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Comments about ‘My view: Police must follow their own protocols’

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Published: Friday, Nov. 30 2012 12:00 a.m. MST

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VIDAR
Murray, UT

John Adams 64 years old Lebanon, Tennessee: Shot to death during a SWAT drug raid while watching TV. The house didn’t match the description on the warrant.

The war on drugs is a war on our own people:

Ismael Mena 45 years old Denver, Colorado: Mena was killed when police barged into his house looking for drugs. They had the wrong address.

Mario Paz 65 years old Compton, California: Mario was shot twice in the back in his bedroom during a SWAT raid looking for marijuana. No drugs were found.

Alberta Spruill 57 years old Harlem, New York: Police, acting on a tip, forced their way into Spruill’s home, setting off flash grenades. She suffered a heart attack and died. It was the wrong address

Accelyne Williams 75 years old Boston, Massachusetts: Accelyne was a retired Methodist Minister and substance abuse counselor. After an informant gave police a bad address, a SWAT raid was conducted on the minster’s home. The door was battered down, Williams was tackled to the floor and his hands tied behind his back. He died of a heart attack.

How much collateral damage is too much?

Impartial7
DRAPER, UT

Protocol wasn't followed? Sounds like breaking the laws that control them. Utah cops want to play Navy Seal with citizens that don't fight back like terrorists. Ive lived in many States where most law enforcement acts professionally & is respected by law abidding citizens. In Utah, both the cops & the AG act like they are above the law & deserve the disdain they receive from the population.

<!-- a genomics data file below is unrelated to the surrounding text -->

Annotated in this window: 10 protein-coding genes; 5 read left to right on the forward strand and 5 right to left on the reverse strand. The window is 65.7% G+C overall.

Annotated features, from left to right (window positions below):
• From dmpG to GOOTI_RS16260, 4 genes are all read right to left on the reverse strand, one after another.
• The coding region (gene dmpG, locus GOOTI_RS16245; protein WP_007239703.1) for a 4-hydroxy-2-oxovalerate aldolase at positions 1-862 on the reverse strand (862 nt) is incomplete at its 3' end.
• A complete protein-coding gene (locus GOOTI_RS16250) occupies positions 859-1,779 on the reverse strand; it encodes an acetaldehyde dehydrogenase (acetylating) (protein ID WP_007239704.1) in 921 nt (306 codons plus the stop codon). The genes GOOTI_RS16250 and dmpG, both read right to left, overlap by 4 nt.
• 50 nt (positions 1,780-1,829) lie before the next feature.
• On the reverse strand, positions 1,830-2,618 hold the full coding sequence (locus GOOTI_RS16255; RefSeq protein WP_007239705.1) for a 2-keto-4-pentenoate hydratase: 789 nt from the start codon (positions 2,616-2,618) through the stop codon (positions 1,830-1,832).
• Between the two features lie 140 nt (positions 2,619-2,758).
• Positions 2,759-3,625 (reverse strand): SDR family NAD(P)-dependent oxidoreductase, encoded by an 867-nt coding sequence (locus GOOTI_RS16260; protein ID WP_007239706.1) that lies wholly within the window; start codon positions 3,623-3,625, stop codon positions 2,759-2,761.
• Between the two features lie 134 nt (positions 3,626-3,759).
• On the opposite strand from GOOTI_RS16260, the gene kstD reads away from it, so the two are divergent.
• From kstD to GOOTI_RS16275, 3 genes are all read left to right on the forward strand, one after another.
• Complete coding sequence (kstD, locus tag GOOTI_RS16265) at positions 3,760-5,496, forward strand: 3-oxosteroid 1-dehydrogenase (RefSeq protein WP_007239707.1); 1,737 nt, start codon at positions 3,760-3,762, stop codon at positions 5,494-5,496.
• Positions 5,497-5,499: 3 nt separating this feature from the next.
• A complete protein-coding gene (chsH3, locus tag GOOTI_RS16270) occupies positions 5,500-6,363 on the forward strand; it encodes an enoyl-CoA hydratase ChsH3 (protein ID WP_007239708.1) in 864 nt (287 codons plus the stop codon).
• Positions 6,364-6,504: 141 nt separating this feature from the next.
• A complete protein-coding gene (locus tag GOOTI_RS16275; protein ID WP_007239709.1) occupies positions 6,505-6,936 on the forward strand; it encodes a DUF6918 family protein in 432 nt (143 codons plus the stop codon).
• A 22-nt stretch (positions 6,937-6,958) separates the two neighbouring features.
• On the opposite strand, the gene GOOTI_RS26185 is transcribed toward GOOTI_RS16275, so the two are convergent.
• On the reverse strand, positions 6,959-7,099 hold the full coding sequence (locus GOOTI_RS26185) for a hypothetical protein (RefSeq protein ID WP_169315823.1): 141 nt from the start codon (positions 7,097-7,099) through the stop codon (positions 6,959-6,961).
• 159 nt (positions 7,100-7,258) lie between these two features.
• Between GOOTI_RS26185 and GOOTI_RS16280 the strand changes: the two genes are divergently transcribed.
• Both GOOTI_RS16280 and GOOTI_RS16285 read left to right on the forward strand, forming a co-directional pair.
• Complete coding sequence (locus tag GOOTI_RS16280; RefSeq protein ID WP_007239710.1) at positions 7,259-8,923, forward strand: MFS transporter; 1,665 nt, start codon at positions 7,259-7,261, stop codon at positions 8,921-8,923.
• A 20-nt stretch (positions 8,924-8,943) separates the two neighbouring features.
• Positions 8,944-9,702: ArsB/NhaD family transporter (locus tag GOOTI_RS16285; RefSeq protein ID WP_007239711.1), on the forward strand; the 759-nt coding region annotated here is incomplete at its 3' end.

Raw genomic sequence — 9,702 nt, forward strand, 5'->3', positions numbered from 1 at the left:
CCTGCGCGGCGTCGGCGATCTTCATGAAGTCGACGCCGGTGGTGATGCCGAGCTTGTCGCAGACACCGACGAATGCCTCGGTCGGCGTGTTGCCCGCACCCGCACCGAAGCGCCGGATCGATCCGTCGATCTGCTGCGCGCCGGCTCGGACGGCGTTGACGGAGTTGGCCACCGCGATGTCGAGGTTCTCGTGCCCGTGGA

Flashback
Kearns, UT

I used to be a cop and I normally support them. The problem is now days, there isn't enough screening and many of the cops are badge heavy. They think just because they put on the badge that their opinion is the only one that counts. That attitude results in shoddy investigations and junk like this happening.

I witnessed an incident at a little league football game this fall where a referee wanted an unruly fan removed. After the cop, who was being paid by Ute Conference to provide security, went and talked to the unruly fan, he then went and gave the third degree to the official, threatening the official with removal from the premises. When I heard that exchange, I almost went over to the cop to tell him he was totally out of line. The cop had no business trying to intimidate that official. When I talked to the ref about it, he was appropriately steamed. He told me that the cop accused him of threatening the fan. I heard what the ref said to the fan and the cop was wrong.

Until attitudes change, cops will continue to be held in low esteem, sadly.

airnaut
Everett, 00

Is that like when police uses tazer shots to subdue an obviously unarmed naked man in front of his wife and child on the side of the road out in the middle of the desert?

Only to have him die because he couldn't/wouldn't stay laying flat on the ground face-first because of the exghutiating pain and also being in full cardiac arrest?

Rather than being simply hand-cuffed is repeatedly tazed and re-tazed until he is unresponsive --
THAT kind of protocol?

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